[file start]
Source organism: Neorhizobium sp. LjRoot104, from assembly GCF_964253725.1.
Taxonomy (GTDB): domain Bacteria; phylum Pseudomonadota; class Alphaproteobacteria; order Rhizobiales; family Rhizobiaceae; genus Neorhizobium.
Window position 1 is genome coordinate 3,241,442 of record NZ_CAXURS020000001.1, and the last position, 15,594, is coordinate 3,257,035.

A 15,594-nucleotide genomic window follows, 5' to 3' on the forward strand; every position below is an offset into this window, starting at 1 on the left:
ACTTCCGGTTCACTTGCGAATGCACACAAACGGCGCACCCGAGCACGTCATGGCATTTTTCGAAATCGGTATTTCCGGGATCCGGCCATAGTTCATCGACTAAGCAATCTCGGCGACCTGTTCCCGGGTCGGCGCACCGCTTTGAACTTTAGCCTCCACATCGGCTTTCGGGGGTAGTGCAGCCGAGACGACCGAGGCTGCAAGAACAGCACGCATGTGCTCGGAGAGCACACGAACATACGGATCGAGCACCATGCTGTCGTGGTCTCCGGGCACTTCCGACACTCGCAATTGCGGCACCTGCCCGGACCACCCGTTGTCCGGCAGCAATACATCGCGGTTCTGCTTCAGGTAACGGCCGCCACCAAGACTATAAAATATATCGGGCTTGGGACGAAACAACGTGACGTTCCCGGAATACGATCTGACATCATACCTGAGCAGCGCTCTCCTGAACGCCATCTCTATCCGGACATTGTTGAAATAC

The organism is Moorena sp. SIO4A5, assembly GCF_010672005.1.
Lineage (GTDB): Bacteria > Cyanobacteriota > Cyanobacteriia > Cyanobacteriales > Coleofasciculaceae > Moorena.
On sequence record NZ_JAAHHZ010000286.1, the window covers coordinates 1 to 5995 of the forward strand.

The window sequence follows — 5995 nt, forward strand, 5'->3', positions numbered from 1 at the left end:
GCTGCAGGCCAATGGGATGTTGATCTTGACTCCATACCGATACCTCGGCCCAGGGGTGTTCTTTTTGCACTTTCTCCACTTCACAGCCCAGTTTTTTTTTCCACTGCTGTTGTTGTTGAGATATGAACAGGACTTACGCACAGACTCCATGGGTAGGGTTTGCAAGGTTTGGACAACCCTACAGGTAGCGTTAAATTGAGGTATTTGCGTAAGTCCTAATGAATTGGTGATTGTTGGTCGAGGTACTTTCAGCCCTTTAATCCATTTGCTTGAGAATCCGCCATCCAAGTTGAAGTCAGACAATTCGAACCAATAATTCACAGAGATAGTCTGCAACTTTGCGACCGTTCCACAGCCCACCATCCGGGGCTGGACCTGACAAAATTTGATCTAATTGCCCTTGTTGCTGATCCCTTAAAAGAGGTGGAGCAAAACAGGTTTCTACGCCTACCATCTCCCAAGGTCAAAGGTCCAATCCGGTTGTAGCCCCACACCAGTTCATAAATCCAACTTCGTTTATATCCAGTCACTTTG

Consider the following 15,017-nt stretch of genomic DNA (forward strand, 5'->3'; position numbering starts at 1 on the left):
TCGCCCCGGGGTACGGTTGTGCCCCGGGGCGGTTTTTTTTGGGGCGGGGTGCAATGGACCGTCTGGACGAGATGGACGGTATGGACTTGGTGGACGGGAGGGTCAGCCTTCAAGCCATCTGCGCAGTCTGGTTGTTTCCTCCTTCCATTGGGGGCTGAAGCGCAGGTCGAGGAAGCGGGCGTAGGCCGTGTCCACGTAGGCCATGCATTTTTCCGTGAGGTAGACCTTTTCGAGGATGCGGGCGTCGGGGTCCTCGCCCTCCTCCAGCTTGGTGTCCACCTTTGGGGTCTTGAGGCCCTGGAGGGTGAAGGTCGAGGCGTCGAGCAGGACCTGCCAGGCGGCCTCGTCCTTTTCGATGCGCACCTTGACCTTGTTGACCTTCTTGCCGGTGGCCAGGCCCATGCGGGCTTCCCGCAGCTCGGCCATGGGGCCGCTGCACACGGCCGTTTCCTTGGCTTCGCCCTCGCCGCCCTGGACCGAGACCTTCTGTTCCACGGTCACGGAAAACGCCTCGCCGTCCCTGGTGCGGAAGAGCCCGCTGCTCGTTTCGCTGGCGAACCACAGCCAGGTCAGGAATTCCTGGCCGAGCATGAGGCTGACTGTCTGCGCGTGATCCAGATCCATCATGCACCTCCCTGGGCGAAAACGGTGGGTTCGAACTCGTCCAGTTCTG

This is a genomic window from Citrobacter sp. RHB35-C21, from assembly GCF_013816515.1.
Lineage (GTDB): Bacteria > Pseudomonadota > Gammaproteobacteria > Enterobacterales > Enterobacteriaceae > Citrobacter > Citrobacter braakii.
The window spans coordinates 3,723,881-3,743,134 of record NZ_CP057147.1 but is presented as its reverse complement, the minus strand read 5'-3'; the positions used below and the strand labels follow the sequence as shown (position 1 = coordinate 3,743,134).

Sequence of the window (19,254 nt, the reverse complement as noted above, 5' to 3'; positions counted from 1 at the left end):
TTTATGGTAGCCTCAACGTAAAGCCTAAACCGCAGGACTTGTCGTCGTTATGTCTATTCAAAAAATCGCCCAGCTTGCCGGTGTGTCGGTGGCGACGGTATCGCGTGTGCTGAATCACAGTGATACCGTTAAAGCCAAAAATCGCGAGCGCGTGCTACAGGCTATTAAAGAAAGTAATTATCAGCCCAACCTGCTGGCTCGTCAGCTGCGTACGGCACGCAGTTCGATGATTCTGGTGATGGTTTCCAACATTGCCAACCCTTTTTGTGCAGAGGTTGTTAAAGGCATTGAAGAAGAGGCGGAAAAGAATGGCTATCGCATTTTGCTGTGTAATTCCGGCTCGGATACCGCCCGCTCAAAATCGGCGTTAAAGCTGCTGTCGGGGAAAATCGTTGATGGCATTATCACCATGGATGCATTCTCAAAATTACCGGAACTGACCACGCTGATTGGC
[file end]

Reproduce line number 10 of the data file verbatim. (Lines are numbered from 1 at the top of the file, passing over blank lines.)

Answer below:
GCTGCAGGCCAATGGGATGTTGATCTTGACTCCATACCGATACCTCGGCCCAGGGGTGTTCTTTTTGCACTTTCTCCACTTCACAGCCCAGTTTTTTTTTCCACTGCTGTTGTTGTTGAGATATGAACAGGACTTACGCACAGACTCCATGGGTAGGGTTTGCAAGGTTTGGACAACCCTACAGGTAGCGTTAAATTGAGGTATTTGCGTAAGTCCTAATGAATTGGTGATTGTTGGTCGAGGTACTTTCAGCCCTTTAATCCATTTGCTTGAGAATCCGCCATCCAAGTTGAAGTCAGACAATTCGAACCAATAATTCACAGAGATAGTCTGCAACTTTGCGACCGTTCCACAGCCCACCATCCGGGGCTGGACCTGACAAAATTTGATCTAATTGCCCTTGTTGCTGATCCCTTAAAAGAGGTGGAGCAAAACAGGTTTCTACGCCTACCATCTCCCAAGGTCAAAGGTCCAATCCGGTTGTAGCCCCACACCAGTTCATAAATCCAACTTCGTTTATATCCAGTCACTTTG